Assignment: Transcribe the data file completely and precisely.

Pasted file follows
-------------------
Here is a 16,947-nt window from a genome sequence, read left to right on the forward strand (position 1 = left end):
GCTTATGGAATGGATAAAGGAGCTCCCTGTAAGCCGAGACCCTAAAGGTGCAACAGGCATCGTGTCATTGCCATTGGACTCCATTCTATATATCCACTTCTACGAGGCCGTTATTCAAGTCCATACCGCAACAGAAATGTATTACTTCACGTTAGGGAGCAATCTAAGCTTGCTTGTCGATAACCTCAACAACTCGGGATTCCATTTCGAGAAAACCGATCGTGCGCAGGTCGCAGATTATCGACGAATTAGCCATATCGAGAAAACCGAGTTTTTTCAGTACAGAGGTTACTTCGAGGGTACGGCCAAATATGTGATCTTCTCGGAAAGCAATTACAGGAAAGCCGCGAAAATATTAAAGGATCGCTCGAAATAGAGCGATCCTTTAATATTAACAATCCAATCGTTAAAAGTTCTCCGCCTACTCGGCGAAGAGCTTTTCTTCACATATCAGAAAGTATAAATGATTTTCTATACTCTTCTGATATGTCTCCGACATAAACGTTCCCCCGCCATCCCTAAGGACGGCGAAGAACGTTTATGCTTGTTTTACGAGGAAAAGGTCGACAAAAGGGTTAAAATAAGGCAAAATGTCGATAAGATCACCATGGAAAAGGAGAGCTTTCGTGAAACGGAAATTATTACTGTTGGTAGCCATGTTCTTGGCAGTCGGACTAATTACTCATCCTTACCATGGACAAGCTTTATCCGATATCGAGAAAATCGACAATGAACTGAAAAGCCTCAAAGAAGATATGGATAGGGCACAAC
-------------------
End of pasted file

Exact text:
Here is a 16,947-nt window from a genome sequence, read left to right on the forward strand (position 1 = left end):
GCTTATGGAATGGATAAAGGAGCTCCCTGTAAGCCGAGACCCTAAAGGTGCAACAGGCATCGTGTCATTGCCATTGGACTCCATTCTATATATCCACTTCTACGAGGCCGTTATTCAAGTCCATACCGCAACAGAAATGTATTACTTCACGTTAGGGAGCAATCTAAGCTTGCTTGTCGATAACCTCAACAACTCGGGATTCCATTTCGAGAAAACCGATCGTGCGCAGGTCGCAGATTATCGACGAATTAGCCATATCGAGAAAACCGAGTTTTTTCAGTACAGAGGTTACTTCGAGGGTACGGCCAAATATGTGATCTTCTCGGAAAGCAATTACAGGAAAGCCGCGAAAATATTAAAGGATCGCTCGAAATAGAGCGATCCTTTAATATTAACAATCCAATCGTTAAAAGTTCTCCGCCTACTCGGCGAAGAGCTTTTCTTCACATATCAGAAAGTATAAATGATTTTCTATACTCTTCTGATATGTCTCCGACATAAACGTTCCCCCGCCATCCCTAAGGACGGCGAAGAACGTTTATGCTTGTTTTACGAGGAAAAGGTCGACAAAAGGGTTAAAATAAGGCAAAATGTCGATAAGATCACCATGGAAAAGGAGAGCTTTCGTGAAACGGAAATTATTACTGTTGGTAGCCATGTTCTTGGCAGTCGGACTAATTACTCATCCTTACCATGGACAAGCTTTATCCGATATCGAGAAAATCGACAATGAACTGAAAAGCCTCAAAGAAGATATGGATAGGGCACAAC